Where do you draw inspiration from? When you are feeling uninspired, what do you do to breakthrough?
I find it easiest to write music about emotions I’m struggling with. Most of my songs are a reflection of thoughts I have, relationships in my life, and my fears. I also draw a lot of inspiration from the city I grew up in, LA, everything from the scenery to the people to things I overhear. I’m also super-inspired by literature. I have a tune I play at some shows called “This Is What We Talk About,” based on the Raymond Carver short story. When I’m having trouble finding something to write about, I go back to some of my favorite lines in books or movies, which usually tend to spark some sort of relatable feeling in me. But it can be challenging at times to feel inspired. “Write It Down,” the second song on the EP, is a song about feeling like I’m saying the same thing over and over again in songs.
Can you share some observations, though fledgling, on the difference between the LA and Boston music scenes?
LA music venues will forever have my heart. My childhood was shaped by Largo on La Cienega, a venue that introduced me to a lot of my favorite artists, like Sara & Sean Watkins. More recently, The Theater at the Ace Hotel became one of my favorites, as I got to see some pretty incredible shows like The Milk Carton Kids, Wilco, and Gillian Welch & Dave Rawlings in such an incredibly beautiful theater. Over here in Boston, I’m growing to learn the concert scene and I’m really thankful for it. The transition to college, all the way across the country, is a pretty bizarre one and I’m grateful in my first couple months I got to catch Big Thief, Margaret Glaspy, Solange, and Julien Baker here. One thing I have noticed is that Boston concert-goers seem super-dedicated to the shows they attend. There are a lot of music lovers in this city.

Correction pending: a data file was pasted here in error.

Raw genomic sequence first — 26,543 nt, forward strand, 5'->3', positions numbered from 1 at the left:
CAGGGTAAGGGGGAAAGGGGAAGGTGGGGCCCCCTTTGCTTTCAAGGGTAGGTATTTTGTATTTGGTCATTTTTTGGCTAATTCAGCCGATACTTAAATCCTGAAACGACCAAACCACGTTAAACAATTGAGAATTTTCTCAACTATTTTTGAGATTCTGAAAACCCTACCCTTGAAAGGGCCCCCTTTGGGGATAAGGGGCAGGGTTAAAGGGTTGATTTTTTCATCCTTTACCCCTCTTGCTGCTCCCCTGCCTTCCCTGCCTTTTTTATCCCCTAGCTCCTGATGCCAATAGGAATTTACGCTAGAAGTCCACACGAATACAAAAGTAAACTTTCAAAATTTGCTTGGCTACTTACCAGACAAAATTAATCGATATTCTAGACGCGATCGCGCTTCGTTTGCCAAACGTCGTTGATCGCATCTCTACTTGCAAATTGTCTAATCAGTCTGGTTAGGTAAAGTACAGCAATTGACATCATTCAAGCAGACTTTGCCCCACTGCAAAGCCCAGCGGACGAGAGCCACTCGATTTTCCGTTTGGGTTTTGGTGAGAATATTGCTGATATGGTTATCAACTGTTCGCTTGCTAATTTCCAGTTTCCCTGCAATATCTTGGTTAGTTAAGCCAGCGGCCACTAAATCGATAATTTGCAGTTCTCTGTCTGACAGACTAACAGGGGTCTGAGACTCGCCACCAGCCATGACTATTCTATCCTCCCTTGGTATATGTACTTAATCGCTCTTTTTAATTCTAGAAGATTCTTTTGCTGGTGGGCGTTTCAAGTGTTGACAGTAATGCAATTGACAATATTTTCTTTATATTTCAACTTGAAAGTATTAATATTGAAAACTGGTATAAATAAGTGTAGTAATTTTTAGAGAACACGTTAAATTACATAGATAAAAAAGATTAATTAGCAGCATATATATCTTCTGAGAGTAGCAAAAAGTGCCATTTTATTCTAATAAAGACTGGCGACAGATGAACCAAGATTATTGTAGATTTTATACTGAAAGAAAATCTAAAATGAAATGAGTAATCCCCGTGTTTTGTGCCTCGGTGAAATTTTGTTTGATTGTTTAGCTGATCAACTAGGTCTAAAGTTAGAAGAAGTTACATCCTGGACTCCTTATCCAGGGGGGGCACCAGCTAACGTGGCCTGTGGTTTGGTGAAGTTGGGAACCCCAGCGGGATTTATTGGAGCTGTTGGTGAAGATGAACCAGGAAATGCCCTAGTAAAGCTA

Have people asked about your age? And if so, how do you handle questions about that?
My age comes up at almost every gig I play. I started gigging at 14, which isn’t completely strange in LA but I definitely got asked a lot of questions. Though oftentimes being young can be impressive, I’ve definitely felt disrespected at certain gigs. Being both young and a woman, many gigs can feel like you have to prove yourself in order to gain respect. But recently, Kevin Bronson from Buzzbands was playing my single on the radio, said I was 18, and then compared me to the likes of Carole King and Lucinda Williams, which was really flattering.
What’s next—both with this EP and after its run its cycle?
I’m going to be making a music video for this EP and releasing it in the coming months. Over here in Boston, I’ve been writing a lot of new songs so I’m hoping to get back into the studio soon.
First image courtesy of David Wolfson, remaining images courtesy of Grace Gallagher